uploads///Historical Valuation

Explaining Diamond Offshore Drilling’s Historical Valuation

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Nov. 20 2020, Updated 3:55 p.m. ET

Diamond Offshore Drilling’s PE trend

Diamond Offshore Drilling’s (DO) price-to-earnings (or PE) multiple rose marginally from fiscal 2009 to fiscal 2014. Until fiscal 2014, DO’s adjusted earnings had fallen 72% since fiscal 2009. On an average, its share price fell 63% during this period. A steeper earnings fall relative to share price decline caused a PE multiple expansion over the past six years.

In the first three quarters of fiscal 2015, DO’s adjusted earnings rose as day rates and average rig utilization improved in some of DO’s offshore rig types. DO’s year-to-date share price fell, causing its PE multiple to fall.

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Forward PE considers the sell-side analysts’ consensus estimate of earnings for the next four quarters. DO’s forward PE of 21.2x is higher than its current PE multiple, indicating an expected sharp drop in earnings over the next four quarters. This explains its low current PE multiple compared to its six-year average.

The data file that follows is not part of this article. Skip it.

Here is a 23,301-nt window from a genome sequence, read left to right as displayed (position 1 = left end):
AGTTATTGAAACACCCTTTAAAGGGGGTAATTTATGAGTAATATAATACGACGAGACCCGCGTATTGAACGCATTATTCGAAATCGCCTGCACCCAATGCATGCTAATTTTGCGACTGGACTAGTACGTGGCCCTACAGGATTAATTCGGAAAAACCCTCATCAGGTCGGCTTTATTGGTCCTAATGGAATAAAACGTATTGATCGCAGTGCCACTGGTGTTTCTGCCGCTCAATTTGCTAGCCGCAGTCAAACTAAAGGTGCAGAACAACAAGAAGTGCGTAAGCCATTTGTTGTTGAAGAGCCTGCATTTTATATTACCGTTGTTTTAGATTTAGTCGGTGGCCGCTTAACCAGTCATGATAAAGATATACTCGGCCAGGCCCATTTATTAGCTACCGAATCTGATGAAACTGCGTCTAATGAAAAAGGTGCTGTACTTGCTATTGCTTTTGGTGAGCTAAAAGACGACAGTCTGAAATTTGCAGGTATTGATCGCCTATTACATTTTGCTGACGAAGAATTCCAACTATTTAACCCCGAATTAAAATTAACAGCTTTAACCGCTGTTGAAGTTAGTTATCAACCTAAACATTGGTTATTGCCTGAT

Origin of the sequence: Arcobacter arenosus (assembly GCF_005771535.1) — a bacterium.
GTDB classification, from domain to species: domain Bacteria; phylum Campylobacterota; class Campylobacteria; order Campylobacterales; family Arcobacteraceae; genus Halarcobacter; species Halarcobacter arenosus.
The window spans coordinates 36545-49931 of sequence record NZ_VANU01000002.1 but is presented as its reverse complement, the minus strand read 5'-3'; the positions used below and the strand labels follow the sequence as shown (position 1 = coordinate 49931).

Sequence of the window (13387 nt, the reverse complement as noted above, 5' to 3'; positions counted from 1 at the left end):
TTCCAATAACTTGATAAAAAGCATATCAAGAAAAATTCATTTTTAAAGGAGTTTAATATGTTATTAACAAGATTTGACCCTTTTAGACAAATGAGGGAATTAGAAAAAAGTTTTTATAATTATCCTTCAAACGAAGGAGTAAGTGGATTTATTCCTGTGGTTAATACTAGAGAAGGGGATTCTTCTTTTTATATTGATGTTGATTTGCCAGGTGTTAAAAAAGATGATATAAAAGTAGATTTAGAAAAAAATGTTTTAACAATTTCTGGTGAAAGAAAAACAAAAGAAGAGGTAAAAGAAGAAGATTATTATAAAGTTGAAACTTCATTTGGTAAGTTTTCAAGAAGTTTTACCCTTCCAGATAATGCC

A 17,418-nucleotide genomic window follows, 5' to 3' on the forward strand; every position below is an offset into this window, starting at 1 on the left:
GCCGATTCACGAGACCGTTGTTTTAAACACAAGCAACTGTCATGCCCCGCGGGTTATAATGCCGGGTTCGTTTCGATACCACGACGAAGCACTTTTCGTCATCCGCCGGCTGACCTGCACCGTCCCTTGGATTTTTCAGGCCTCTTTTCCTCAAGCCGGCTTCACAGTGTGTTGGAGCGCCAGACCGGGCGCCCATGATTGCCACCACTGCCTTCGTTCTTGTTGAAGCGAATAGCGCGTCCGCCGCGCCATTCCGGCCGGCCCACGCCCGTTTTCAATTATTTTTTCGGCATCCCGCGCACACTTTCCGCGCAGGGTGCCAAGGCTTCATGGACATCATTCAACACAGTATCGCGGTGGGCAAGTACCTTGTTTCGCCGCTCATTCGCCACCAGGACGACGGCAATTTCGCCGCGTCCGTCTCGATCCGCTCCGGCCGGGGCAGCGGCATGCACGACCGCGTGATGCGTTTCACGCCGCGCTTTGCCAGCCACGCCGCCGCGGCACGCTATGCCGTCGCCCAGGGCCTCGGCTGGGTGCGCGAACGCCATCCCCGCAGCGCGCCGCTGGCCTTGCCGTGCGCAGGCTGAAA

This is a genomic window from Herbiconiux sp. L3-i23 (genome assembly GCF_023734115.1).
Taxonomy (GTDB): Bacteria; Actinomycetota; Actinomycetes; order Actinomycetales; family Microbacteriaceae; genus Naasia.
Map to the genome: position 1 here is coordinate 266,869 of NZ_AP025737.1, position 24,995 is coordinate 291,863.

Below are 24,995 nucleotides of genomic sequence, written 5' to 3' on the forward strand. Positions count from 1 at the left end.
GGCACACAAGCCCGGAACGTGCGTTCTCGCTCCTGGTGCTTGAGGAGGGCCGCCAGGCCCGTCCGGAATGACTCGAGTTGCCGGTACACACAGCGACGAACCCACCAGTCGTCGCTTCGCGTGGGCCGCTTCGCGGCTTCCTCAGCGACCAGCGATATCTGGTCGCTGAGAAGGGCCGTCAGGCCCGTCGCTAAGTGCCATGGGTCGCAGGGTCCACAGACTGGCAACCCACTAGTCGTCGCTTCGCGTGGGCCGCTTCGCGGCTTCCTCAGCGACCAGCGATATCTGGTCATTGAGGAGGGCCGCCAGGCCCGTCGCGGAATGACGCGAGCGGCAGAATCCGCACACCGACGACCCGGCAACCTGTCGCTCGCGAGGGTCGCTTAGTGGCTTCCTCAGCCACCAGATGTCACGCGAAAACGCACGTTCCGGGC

Price to cash flow multiple

Starting in fiscal 2009, DO’s price-to-cash flow (PCF) multiple fell until fiscal 2011, rose in the next two years, and then fell again in fiscal 2014. In fiscal 2014, DO’s PCF fell over fiscal 2013 because its cash flow from operations fell while its share price fell even more sharply.

Going forward, analysts expect PCF to rise, which reflects analysts’ expectations of lower cash flow in the next four quarters.

Diamond Offshore Drilling’s EV/EBITDA trend

DO’s historical valuation, expressed as an enterprise value to earnings before interest, tax, depreciation, and amortization (EV/EBITDA) multiple, was range bound from fiscal 2009 to fiscal 2014. In fiscal 2014, DO’s net debt rose sharply over fiscal 2013 as the result of a sharp fall in cash and marketable securities.

DO’s share price fell even more in fiscal 2014, causing EV to fall. Although DO’s EBITDA fell, it could not fully offset the fall in EV, leading to an EV/EBITDA fall in fiscal 2014 over fiscal 2013.

In the first three quarters of fiscal 2015, DO’s net debt continued to rise while its share price fell sharply. In effect, DO’s EV fell. Its trailing-12-month EBITDA also fell, partly offsetting its EV’s fall. This led its EV/EBITDA ratio to fall until now.

RPC’s (RES) trailing-12-month EV/EVITDA ratio currently stands at 6.5x, higher than DO’s 4.8x. DO is 1.7% of the VanEck Vectors Oil Services ETF (OIH), an ETF that tracks an index of 25 oilfield services companies.

Forward EV/EBITDA considers the sell-side analysts’ consensus estimate of EBITDA for the fiscal year. DO’s forward EV/EBITDA multiple for fiscal 4Q15 is higher than its current EV/EBITDA multiple. This implies that analysts expect a fall in DO’s EBITDA in fiscal 4Q15.

DO’s low current EV/EBITDA multiple compared to its six-year average reflects an expected fall in operating earnings.

Next, we’ll discuss DO’s valuation compared to those of its industry peers.

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